Why have I been considering this? Well many reasons: Firstly I have a background in communications and events which is currently going to waste, secondly I need a second income that can fit around my current work and thirdly because I think that I will a) be good at it and b) enjoy it.

Mostly though I feel that it’s important that people like myself, who have no particular religious or political beliefs, are able to have a ceremony that represents something about their personality without having to have the usual half-hour of speeches, readings from 1920s etiquette books, performances of the Macarena dance or sudden burstings into song about what a nice bloke Jesus is. So if they want a Hawaiian style funeral, a Tony Blair impersonator to officiate at their wedding or want to name their child 4Real then they can hire someone who is willing and able to make their day complete.

Having looked around at the organisations out there I have found two: the British Humanist Society and the Association Of Independent Celebrants.

Whilst the BHS (not to be confused with the chain store) is clearly the bigger and more organised group I have decided, for a number of reasons, not to join them.

True: their training is much more in depth – they offer ongoing support whilst you get up to speed, insist on an interview prior to signing up to a course and even send a trained celebrant to your first few bookings, but there are several drawbacks.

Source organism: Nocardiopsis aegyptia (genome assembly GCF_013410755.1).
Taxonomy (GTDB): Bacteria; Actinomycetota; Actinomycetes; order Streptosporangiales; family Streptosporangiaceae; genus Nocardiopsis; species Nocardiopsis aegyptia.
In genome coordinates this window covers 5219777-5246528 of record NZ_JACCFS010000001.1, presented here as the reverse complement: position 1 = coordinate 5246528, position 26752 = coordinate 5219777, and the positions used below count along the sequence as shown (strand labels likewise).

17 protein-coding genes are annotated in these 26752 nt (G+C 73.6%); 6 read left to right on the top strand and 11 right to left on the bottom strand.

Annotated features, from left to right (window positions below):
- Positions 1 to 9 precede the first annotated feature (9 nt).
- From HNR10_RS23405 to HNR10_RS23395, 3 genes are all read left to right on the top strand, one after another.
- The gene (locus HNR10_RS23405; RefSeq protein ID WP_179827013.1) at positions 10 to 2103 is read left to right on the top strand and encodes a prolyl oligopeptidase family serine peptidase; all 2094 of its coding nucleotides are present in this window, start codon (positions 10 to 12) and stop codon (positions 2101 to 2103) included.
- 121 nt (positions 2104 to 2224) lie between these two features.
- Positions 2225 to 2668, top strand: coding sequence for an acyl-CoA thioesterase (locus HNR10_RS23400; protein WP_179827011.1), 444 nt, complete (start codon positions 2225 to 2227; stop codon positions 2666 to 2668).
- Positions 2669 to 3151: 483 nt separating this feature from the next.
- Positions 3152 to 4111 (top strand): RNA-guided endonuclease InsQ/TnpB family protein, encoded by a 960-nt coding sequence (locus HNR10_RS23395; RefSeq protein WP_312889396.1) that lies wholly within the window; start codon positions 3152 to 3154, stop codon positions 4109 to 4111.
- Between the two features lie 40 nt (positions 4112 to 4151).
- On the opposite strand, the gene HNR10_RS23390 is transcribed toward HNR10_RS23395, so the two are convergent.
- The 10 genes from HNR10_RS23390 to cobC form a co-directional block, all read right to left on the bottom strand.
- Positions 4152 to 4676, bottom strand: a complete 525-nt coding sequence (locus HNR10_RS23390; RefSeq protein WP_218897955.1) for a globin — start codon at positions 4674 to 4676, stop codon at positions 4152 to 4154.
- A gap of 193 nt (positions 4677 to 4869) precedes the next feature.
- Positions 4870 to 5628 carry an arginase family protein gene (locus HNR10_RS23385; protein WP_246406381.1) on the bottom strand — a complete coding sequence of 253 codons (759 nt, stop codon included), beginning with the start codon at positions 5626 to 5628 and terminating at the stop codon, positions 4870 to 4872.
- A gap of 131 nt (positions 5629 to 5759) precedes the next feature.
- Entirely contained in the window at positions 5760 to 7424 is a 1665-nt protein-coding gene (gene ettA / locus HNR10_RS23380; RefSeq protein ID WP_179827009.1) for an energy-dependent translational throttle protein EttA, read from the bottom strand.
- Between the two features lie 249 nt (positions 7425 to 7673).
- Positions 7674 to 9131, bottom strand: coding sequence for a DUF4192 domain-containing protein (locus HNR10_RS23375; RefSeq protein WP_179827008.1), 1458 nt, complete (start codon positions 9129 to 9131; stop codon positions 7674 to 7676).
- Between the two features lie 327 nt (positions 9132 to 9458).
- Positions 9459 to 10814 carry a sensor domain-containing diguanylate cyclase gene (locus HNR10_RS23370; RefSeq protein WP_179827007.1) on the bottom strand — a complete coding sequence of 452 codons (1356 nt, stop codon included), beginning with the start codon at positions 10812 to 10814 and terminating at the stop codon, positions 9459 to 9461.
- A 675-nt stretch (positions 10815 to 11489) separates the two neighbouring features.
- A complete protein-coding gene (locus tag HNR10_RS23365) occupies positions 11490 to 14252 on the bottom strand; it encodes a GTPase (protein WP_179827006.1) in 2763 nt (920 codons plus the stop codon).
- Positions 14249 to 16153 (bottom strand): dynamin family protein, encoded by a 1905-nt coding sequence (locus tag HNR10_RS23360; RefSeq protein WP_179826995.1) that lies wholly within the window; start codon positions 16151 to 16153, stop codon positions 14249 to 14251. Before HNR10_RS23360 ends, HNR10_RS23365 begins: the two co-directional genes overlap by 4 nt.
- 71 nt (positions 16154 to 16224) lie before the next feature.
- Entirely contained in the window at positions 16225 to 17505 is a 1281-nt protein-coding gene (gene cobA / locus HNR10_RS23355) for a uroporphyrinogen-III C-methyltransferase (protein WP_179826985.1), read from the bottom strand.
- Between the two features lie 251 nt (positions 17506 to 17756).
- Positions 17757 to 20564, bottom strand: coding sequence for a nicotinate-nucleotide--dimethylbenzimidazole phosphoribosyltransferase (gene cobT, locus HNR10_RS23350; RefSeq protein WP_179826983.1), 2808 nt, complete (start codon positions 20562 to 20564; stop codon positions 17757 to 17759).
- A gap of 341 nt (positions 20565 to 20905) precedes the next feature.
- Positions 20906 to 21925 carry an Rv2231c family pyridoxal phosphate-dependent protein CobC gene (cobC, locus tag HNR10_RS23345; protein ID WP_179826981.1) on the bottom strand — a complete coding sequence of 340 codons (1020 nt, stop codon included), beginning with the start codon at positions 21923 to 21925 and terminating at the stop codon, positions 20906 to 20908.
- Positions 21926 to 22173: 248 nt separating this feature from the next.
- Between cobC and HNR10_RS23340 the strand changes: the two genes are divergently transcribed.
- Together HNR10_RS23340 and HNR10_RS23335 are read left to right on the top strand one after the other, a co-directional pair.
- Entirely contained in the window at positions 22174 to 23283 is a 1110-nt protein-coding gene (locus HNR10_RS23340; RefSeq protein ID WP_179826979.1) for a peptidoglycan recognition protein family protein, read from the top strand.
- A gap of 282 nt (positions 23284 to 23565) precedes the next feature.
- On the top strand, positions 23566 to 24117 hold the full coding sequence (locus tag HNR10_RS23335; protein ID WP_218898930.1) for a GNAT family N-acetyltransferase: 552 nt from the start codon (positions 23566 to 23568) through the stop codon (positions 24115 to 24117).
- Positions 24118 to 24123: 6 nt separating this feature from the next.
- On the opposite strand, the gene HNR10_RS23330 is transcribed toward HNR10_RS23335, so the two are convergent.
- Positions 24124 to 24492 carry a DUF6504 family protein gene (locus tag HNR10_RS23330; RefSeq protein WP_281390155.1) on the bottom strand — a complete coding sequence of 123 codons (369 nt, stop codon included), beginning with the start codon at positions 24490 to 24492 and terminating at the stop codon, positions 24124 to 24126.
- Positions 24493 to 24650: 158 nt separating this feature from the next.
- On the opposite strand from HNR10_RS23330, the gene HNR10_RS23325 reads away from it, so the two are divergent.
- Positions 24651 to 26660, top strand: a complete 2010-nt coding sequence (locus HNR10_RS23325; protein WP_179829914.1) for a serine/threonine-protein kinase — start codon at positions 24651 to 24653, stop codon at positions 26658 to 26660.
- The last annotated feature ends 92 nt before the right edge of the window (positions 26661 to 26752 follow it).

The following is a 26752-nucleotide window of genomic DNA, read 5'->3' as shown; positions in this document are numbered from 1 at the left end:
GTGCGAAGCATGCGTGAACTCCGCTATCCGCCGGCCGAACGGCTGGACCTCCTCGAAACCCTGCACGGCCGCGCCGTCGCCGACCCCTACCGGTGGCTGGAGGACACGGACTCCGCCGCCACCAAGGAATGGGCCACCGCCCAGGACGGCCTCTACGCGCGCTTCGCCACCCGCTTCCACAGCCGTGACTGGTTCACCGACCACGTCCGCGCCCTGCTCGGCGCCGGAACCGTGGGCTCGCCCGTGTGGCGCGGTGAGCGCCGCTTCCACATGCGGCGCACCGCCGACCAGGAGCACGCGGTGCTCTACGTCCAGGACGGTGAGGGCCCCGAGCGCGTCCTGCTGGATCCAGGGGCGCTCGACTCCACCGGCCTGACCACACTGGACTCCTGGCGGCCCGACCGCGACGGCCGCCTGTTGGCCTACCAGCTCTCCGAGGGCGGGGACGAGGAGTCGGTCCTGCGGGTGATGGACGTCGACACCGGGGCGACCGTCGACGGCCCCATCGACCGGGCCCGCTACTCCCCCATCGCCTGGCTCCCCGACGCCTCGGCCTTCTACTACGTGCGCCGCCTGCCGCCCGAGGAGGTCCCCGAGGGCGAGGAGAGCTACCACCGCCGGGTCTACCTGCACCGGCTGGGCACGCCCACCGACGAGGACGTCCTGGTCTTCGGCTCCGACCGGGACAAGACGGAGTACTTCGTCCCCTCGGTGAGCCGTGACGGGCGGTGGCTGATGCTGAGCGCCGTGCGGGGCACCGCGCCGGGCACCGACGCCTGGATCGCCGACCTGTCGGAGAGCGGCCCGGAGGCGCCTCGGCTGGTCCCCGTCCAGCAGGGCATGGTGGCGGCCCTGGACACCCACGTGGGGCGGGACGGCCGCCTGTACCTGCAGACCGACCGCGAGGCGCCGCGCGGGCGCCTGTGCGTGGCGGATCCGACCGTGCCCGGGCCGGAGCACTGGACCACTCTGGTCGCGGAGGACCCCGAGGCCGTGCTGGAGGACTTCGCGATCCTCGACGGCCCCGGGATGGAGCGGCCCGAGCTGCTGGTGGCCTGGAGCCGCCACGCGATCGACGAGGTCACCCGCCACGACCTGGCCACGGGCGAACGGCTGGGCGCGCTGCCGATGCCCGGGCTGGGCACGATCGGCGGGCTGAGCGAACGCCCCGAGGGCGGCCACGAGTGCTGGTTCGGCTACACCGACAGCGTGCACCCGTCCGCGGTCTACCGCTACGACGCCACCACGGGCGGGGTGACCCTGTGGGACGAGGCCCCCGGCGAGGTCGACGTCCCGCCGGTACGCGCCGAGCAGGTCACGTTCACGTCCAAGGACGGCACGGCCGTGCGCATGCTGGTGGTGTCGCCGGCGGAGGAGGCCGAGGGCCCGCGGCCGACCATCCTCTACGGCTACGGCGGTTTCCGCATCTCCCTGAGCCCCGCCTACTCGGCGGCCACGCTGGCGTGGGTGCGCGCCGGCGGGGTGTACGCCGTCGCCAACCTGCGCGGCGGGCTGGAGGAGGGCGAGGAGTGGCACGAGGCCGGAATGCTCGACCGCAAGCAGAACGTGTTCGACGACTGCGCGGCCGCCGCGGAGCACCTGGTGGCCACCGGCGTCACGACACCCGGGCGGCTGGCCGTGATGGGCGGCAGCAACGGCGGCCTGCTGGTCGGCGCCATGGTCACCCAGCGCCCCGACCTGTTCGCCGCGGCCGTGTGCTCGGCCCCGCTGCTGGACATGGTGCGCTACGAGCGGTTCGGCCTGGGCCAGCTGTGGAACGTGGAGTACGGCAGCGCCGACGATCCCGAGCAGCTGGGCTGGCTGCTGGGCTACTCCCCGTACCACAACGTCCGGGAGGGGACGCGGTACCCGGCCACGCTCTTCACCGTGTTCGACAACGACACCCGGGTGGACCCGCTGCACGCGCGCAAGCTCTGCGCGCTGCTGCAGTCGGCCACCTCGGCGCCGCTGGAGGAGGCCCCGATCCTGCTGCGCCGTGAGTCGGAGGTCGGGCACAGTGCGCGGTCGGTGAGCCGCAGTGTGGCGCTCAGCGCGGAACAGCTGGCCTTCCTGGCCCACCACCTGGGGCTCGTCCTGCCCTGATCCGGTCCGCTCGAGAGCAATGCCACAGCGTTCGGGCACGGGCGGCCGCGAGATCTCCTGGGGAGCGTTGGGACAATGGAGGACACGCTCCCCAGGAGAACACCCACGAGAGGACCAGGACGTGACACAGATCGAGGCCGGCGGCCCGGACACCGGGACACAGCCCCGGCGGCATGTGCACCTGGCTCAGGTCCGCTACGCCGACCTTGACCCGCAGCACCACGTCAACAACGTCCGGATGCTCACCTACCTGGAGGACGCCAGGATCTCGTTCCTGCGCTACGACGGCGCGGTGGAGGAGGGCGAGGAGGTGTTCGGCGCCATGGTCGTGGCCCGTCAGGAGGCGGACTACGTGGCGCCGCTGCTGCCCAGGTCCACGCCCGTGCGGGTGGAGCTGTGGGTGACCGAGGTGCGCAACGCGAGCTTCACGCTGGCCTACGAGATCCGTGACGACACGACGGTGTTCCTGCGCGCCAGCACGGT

Firstly they want you to join the BHS and to take a 10% cut of your takings. Secondly their courses are more expensive.

Primarily though my caution over joining is that I am always reluctant to join any organisation that has any political agenda. I tried explaining my concerns to one of their staff – but couldn’t quite get them to understand.

One of their current agendas is to campaign for a change to the entrance requirements for religious schools. This is not a subject that I have ever thought about in any depth previously, nor that I can admit to having any strong beliefs either way about.

But by becoming a member I would be saying to the world that I also support these causes.

For the same reason I would be unable to get married in church with a vicar – for me it would be a lie, done for the sake of ceremony and tradition.

For the same reason I have never joined Amnesty International or Save The Whale: because whilst in general I agree that people should live free from repression and that sea bound mammals should be protected from hunting and extinction I cannot, in actuality, support the violent or high-profile means used by members of either organisation to effect these ends. By signing up and giving my hard earned money to someone like Animal Rights, whose members feel free to terrorise the families of people who work in the animal industry, I would be saying that I feel those means are justified – something that would not be true.

And ok – yes I did vote in the last election. I voted for a bunch of people that I have no particular faith in and whose policies I mostly don’t know or believe will make the blindest bit of difference: and I am not pleased with myself for doing so. My justification in this instance is that my vote, wasted or otherwise, is a vote that helps to stop the British National Party gaining ground and is a vote that is spent on the party that I feel most likely to be honest about telling me what they’re going to do whether I will like it or not. My only excuse is that if I don’t vote for someone then I really don’t have the right to complain about the shower of bastards that get into power.